Tuesday, September 28, 2010

Panic at Palanga

My heart stopped beating and the cold sweat that came over me felt as if I had just walked into a meat freezer after a work out. It was 530 in the morning and still dark outside the tiny Palanga airport. I had been there waiting for the place to open since 0500. I was tired, having been up at 4 AM to meet the taxi that had been arranged. I was happy to be early for my flight scheduled to leave at 0645. Better an hour early than 5 minutes late when it comes to flying anywhere these days. I had been in no hurry to check in, as the act would seal the end of my too short sojourn in Lithuania. But I had moved from the hard plastic chair when the two Scandinavian Airlines staff were free after dealing with the first few bleary-eyed passengers. It was then that, like stepping on a landmine and feeling the trigger engage, I realized what I had done.

The is only one item that is essential for travel these days; a passport. You could manage without your luggage or money if you needed to. But a passport is a showstopper. Mentally retracing my steps, I suddenly knew I had left it on the desk in my hotel room, intending to put it in my carry-on just before leaving. I could "see" it there in the empty room, silently saying, "How could you be so careless?".

I immediately began playing out the disastrous consequences. I miss this flight to Copenhagen and the next one is too late to make my connection to Heathrow and then home. That would put me too late to catch the cruise ship on which my firm was leaving for a business retreat, non-stop to San Francisco. My mouth went dry. "Stupid!", I heard as the judgment of all who would hear the story.

"Calm down", I said, "Think.". Make a plan and implement immediately. Step one; call my friends at the hotel and rudely awaken them from a much needed sleep. Step two; have them convince the hotel staff to check my room. Step three; find out how to get my passport safely transported to the airport. Step four; pray it arrives on time. All passengers are required to be through security by 0615. Even if everything goes perfectly it may not make it. It was now 0545. No margin for error.

Pacing, 0600. Pacing, 0605. Pacing, 0610. I was sure that those watching were nervous about what I might be up to as they watched my obviously stressed expression and behaviour, staring at my carry-on.

At 0613 a decal-marked cab with no passengers sped into sight and screeched to a stop outside the door marked, "Departures". I pulled open the taxi's front door, tore a large white envelope with my name on it from the driver's hand, stating my name at the same time. I sputtered out a "thank you" in both English and Lithuanian before I realized he probably wanted more than my appreciation, enthusiastic and sincere as that was. I gave the driver the small amount of Lithuanian Litas and told him confidently that the hotel would pay. He seemed to accept the glib assurance, thereby calming my fears of being arrested by the armed security guard for failing to pay the fare.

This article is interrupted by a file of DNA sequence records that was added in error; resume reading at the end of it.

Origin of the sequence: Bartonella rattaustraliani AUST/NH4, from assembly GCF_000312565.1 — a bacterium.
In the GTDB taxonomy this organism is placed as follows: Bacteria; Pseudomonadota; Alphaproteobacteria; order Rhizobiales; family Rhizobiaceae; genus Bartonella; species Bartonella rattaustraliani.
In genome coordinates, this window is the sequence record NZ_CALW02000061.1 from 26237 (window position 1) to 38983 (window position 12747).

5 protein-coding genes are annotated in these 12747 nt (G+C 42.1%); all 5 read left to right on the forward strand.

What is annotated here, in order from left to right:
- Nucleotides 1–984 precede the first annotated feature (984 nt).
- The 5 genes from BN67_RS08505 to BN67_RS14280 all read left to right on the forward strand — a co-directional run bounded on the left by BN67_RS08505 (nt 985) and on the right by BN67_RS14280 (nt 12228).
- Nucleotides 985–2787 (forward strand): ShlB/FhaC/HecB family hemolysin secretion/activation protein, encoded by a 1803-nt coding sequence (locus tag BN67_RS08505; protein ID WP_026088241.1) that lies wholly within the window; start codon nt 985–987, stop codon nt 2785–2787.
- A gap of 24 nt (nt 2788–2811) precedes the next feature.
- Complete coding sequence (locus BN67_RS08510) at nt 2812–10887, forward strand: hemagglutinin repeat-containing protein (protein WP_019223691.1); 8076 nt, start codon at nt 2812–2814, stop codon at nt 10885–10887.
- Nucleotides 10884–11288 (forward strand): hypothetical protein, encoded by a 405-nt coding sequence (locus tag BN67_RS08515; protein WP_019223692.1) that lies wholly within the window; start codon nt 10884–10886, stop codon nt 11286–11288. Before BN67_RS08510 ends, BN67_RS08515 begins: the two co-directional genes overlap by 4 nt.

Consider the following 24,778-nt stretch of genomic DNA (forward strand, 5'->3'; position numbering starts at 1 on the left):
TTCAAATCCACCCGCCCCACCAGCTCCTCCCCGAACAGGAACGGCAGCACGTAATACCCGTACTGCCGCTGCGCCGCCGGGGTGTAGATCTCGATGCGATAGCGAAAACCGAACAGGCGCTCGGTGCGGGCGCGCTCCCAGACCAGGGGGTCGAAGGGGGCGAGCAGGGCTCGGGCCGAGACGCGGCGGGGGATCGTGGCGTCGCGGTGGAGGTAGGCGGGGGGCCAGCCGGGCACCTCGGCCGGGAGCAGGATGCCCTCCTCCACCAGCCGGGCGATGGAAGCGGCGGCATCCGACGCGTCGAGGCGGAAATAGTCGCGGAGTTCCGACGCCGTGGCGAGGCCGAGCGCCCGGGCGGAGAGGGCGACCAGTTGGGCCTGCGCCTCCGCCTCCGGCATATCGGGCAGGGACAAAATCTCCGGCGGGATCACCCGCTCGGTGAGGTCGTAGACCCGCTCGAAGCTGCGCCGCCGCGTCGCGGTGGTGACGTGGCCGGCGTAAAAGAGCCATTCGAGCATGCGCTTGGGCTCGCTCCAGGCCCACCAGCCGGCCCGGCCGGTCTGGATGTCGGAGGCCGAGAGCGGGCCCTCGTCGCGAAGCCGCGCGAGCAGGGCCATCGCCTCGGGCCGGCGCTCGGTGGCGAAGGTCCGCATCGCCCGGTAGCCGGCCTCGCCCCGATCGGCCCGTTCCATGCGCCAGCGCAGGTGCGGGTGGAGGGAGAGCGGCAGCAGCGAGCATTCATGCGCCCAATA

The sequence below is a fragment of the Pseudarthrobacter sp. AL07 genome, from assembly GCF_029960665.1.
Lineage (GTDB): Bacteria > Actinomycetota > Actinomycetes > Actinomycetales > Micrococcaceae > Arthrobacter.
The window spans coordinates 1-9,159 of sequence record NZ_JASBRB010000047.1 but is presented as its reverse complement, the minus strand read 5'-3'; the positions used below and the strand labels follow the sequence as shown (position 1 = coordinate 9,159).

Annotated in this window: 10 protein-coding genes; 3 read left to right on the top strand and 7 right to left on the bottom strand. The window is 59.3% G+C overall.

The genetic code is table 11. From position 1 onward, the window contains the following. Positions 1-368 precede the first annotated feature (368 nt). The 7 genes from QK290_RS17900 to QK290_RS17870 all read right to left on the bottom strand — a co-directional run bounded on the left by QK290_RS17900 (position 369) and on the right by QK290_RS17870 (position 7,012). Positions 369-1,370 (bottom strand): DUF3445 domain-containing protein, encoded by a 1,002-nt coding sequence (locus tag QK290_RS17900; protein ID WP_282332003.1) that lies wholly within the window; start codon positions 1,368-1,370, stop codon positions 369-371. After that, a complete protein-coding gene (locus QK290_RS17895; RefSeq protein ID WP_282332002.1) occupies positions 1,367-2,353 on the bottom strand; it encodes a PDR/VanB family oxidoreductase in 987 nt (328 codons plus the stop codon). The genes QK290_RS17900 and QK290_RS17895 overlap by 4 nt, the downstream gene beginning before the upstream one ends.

Dashing to the check-in counter I presented my precious passport to the agent. She must have thought me extremely anxious as my tremour had been set to high by the events of the last 45 minutes. It was too difficult to explain the affect of the situation on my Parkinson's disease. I bolted for the security area, trying to look casual as my carry-on was cleared as I watched the last of the other passengers mount the stairs to the small turboprop.

I immediatly fell asleep after boarding.


  1. Michael had a similar experience years ago before leaving on a business trip to Europe. Having forgotten his passport he was in danger of missing his flight. I had to race the 30+ km back home to find it and then race back. When I returned Michael was white with anxiety and shaking uncontrollably, almost unable to continue with the journey. I think he was about 5 years into the disease by then.

  2. Glad to read that you made it from there to here, only to go down there and soon over there...keep the passport close and safe travels.

  3. Claire;

    I have heard several stories like this since posting. Fuels my paranoia.


  4. Nancy;

    Thanks for following the bouncing ball. Glasgow is incredibly interesting. Blog to follow, perhaps tomorrow.


  5. My brother went to Romania once, and a small boy stopped to talk to him. My bro didn't realize he was a ploy, and behind my brother someone pick-pocketed his billfold and passport. He had been in the country less than 30 minutes and he was so upset. He called his wife and she was able to wire him money and somehow got him a passport to replace the old one. Didn't stop him from enjoying his trip though. He went on to help at an orphanage, fall in love with it; adopt it and in the end build them a new building and make sure they had the medicines they needed. He went back there once a year for several years. I've personally never traveled out of the country, so I have no such stories to share.